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Oct 18, 2012 11:35 AM CST
|One of the world's foremost Bromeliad experts, Harry Luther, has passed away suddenly of a brain hemorrhage at the age of 60.
Oct 23, 2012 3:22 AM CST
|Tropiflora has posted a very interesting background on this brilliant plant-man.
Here is the main part of their email.
The Passing of Harry Luther
In a world full of experts, there are very few authorities but Harry was one. The news of Harry Luther’s passing on Wednesday, October 17th, 2012 at the age of only 60 years flashed around the globe, but the reality of it is still sinking in. The loss of Harry Luther to the scientific community is immeasurable; where will we turn now for information, for plant descriptions for clarity in the confusing world of plant taxonomy? But ever so much more, the loss of a beloved friend, so suddenly, is deeply shocking. As a dear and longtime friend of Harry’s; Mike Bush put it “the world is a bit smaller today…”
Sadly for us at Tropiflora his loss is so great because Harry was more than a font of knowledge; he was a true and dear friend. I have known Harry since he was a very young man, in the early 70’s, as a member of the Florida West Coast Bromeliad Society in Clearwater. Even back then Harry was the local authority and was considered a ‘wunderkind’ by most of the senior members that included Dr. Dexter, Dr. Logue, Jinks Watkins and other experienced growers of the day. I immediately became friends with Harry, a friendship that grew deeper and truer over the many years since.
Because of Harry’s rather solitary lifestyle and inability to drive due to tunnel vision, he was somewhat of a hermit at the Marie Selby Botanical Garden where he lived and worked. Linda felt sorry for him living all alone with no one to talk to and no one to care for him. After the passing of his mother and especially after he had his heart attack, Linda would keep close tabs on him to be sure that he was eating properly and had groceries and more importantly; someone to talk too. Harry would spend hours in the evenings on the phone with Linda and they talked about anything but plants. Linda kept Harry up to date on our family activities and queried him about his health and gave him a sounding board to vent frustrations and talk about his health problems and just to be human. She never asked anything of Harry, something that few of us can say.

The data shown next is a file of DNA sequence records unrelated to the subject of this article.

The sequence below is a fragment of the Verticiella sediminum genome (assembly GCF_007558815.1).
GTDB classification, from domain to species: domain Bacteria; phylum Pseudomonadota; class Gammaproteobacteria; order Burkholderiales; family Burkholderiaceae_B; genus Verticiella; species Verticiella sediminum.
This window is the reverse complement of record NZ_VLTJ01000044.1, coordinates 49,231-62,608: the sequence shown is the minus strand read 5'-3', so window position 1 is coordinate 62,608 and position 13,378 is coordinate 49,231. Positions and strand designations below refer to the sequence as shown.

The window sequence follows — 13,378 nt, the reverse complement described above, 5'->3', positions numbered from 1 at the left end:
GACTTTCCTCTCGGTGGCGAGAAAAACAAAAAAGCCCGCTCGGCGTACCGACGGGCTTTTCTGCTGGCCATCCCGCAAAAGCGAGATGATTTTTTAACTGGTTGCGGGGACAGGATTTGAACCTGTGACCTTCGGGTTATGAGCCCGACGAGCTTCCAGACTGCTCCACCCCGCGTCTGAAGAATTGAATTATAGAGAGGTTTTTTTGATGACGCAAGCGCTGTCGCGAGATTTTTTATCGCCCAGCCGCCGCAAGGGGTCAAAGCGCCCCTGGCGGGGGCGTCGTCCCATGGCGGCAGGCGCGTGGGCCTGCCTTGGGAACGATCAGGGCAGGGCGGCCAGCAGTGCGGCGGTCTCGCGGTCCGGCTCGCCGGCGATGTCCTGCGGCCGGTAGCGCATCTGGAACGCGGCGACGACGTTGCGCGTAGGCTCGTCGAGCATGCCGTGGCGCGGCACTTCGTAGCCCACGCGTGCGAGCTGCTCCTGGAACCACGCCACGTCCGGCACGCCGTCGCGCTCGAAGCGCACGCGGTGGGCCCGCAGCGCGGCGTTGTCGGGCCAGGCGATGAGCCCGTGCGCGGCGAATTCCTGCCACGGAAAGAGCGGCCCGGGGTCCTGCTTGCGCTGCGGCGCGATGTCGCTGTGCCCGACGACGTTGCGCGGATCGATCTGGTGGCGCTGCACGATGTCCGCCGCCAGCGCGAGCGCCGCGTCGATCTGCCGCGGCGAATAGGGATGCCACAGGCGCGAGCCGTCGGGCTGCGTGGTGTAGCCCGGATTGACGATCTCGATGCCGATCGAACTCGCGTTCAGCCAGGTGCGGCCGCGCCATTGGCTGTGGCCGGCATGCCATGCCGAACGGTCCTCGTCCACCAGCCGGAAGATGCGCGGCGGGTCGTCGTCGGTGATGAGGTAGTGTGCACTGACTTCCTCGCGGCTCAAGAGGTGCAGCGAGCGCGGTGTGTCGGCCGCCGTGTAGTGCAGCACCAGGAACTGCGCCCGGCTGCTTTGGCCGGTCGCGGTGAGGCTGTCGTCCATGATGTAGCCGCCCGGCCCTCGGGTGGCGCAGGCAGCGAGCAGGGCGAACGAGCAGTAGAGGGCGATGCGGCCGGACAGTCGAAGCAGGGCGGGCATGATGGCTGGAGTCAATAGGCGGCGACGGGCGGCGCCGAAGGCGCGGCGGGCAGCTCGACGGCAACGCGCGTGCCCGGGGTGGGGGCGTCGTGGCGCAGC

Harry was a dear friend of our family and many times we would invite him to share Thanksgiving dinner or come to our house on Christmas to enjoy the holiday with our family. Some people would be surprised when we would tell them that we took Harry out to see Christmas lights or shopping or just to dinner. Most of us knew Harry as a professional and more than that, a truly dedicated professional that lived his life’s interest. He did truly dedicate his life to his work and spared no effort in elevating Selby Gardens to its status as a world class scientific institution. Of course this also later came to break Harry’s heart when Selby changed course and began to abandon the science in favor of becoming more of a park and wedding chapel. Harry’s last days there were sheer torture as he felt that they did everything they could to drive him out. It was a shameful chapter in Selby history and one that I thought had fatally damaged their reputation.
Linda and I were instrumental in getting Harry to consider a move to Singapore and I took him over for his initial interview where he was received with open arms and made to feel so welcome that the decision was made much easier for him. I am extremely grateful to his coworkers and friends like Dr. Tan, Anton Van Der Shans and his old friend Mike Bush and others there that treated Harry with kindness, warmth and the respect that he deserved. I cannot allow myself to think anything but that this move was a great one for Harry and that it would have led to greater and greater things for him in the future. The Gardens by the Bay has lost a valuable asset, we all have lost a great resource and those who knew Harry personally have lost a great friend and his passing has left a void than can never be filled.